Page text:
As this goes on, the Emperor would be forced from Constantinople in June due to the increased raids by Murad into Roman Anatolia; one of Nikephoros' generals having been defeated badly, and thus the situation in John's eyes requiring his personal attention.

He would spend the next year and a half dealing with Murad's raids; unable to do much more than stave them off with so much of the army busy in Athens.

With Thebes taken, the Duchy of Athens only had Athens itself, and the Piraeus, on the mainland, alongside the isles of Salamis and Aegina--the latter two would be targeted next, as Reynard would muster a makeshift 'Hellas Fleet' to invade the two isles in April--returning to the mainland in June by the skin of his teeth, having barely avoided the Venetian Navy.

In July 1365 the two would then put Negroponte under siege; the Venetian city, and Venetian-held lands of Euboea, having been a great aid to de Lluria, who was now forced to lick his wounds in southern Attica.

Negroponte would prove to be an utter hassle; necessitating the aid of the Imperial Fleet to crush several Venetian supply efforts--before finally Andronikos had enough, and ordered the city proper bombarded, much to Reynard's displeasure.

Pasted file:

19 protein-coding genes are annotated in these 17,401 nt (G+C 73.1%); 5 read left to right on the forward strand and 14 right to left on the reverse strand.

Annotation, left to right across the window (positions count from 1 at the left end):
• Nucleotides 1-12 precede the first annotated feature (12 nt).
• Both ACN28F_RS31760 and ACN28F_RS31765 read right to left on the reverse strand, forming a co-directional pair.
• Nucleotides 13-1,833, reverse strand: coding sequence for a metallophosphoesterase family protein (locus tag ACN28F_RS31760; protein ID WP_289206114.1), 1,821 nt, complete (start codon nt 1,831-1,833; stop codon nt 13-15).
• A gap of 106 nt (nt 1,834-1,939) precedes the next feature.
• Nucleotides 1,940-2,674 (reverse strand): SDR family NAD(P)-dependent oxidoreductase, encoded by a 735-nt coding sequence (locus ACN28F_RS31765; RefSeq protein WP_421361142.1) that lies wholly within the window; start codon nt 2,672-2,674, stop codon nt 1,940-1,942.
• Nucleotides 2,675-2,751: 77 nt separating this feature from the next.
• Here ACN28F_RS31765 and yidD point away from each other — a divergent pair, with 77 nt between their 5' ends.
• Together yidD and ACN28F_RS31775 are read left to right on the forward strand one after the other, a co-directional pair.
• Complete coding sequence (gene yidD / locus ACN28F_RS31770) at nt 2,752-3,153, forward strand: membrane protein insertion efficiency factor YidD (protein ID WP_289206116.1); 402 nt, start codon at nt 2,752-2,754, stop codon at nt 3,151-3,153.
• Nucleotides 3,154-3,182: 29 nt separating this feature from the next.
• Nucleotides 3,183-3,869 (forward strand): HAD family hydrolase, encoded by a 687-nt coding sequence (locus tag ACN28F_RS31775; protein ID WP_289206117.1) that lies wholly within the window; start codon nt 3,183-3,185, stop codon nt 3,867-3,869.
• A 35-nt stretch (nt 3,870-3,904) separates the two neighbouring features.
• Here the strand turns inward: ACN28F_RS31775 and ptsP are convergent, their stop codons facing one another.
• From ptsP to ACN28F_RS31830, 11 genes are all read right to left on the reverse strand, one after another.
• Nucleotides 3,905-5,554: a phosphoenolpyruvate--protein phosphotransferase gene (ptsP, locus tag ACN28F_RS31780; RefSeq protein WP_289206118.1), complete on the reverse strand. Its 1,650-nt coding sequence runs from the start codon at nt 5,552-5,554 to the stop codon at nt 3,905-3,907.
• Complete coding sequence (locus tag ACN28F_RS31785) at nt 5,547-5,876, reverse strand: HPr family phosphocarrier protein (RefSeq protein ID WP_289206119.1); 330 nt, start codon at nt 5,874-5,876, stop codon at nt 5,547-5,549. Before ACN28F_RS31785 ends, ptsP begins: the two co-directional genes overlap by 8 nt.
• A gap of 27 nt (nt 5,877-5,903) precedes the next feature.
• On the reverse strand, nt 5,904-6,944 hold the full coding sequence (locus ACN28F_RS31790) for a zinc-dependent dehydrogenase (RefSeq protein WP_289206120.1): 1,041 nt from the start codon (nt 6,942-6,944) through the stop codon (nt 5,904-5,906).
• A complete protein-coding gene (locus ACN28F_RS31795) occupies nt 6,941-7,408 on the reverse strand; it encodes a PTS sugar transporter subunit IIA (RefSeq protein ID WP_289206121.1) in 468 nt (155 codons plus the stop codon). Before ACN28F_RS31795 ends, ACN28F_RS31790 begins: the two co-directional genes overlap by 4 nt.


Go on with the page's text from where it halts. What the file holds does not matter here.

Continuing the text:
Still, it would take until December before Negroponte finally gave in; with the Romans resting there tentatively for a week, before marching into Euboea, which shortly thereafter quickly surrendered.

Now all that was left was Athens and Piraeus.

Come January 1366, after mustering all they could in a reasonable time, Andronikos and Reynard would devise the fall of the Duchy--splitting their armies, with Reynard besieging Piraeus, and Andronikos Athens itself; intent on starving Athens of aid from her historic port.

Yet, the two would not break; the sieges dragged on--and on, and on; Andronikos badly wounded in a sortie headed by de Lluria, and thus forced to take a backseat at Athens. Venice, by now well into the war, and now fully aided by Sicily, which landed troops in Morea, would cause further problems.

While Venice's fleet kept the Piraeus supplied, the Sicilians ravaged the countryside of Morea--forcing Reynard to take a force back to the peninsula, as Andronikos stepped up to lead both sieges, despite his injuries--riding back and forth.

The Sicilians were led by Philip II, Prince of Taranto, titular Emperor of Constantinople and titular Prince of Achaea--who had joined the invasion alongside his retinue in a bid to regain his lands.

Reynard was forced to strip Morea of much of its garrison to meet them on the field--resulting in the Battle of Akova in April 1366, which saw Philip trampled to death in a charge, and Reynard badly wounded--but the Romans victorious. Reynard's young son, Roger Durand, would take over for his father, and lead the massacre of the fleeing Sicilians thereafter throughout late April.